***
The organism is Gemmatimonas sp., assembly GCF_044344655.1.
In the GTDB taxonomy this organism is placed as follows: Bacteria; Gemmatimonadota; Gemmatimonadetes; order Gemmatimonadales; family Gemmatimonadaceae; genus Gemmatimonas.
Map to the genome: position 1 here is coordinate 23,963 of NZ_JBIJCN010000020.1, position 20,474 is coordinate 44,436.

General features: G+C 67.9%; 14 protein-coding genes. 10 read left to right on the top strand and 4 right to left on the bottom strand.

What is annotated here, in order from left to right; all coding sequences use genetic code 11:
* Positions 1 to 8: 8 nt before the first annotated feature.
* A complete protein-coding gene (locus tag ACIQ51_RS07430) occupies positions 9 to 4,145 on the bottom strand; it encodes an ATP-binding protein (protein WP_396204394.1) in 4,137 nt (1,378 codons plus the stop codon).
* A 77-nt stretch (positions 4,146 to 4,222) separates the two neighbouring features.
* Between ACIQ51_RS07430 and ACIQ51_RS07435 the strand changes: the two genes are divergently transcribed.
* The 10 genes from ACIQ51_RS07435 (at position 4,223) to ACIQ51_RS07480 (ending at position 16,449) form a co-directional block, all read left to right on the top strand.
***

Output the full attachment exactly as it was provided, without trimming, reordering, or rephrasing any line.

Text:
The organism is Gemmatimonas sp., assembly GCF_044344655.1.
In the GTDB taxonomy this organism is placed as follows: Bacteria; Gemmatimonadota; Gemmatimonadetes; order Gemmatimonadales; family Gemmatimonadaceae; genus Gemmatimonas.
Map to the genome: position 1 here is coordinate 23,963 of NZ_JBIJCN010000020.1, position 20,474 is coordinate 44,436.

General features: G+C 67.9%; 14 protein-coding genes. 10 read left to right on the top strand and 4 right to left on the bottom strand.

What is annotated here, in order from left to right; all coding sequences use genetic code 11:
* Positions 1 to 8: 8 nt before the first annotated feature.
* A complete protein-coding gene (locus tag ACIQ51_RS07430) occupies positions 9 to 4,145 on the bottom strand; it encodes an ATP-binding protein (protein WP_396204394.1) in 4,137 nt (1,378 codons plus the stop codon).
* A 77-nt stretch (positions 4,146 to 4,222) separates the two neighbouring features.
* Between ACIQ51_RS07430 and ACIQ51_RS07435 the strand changes: the two genes are divergently transcribed.
* The 10 genes from ACIQ51_RS07435 (at position 4,223) to ACIQ51_RS07480 (ending at position 16,449) form a co-directional block, all read left to right on the top strand.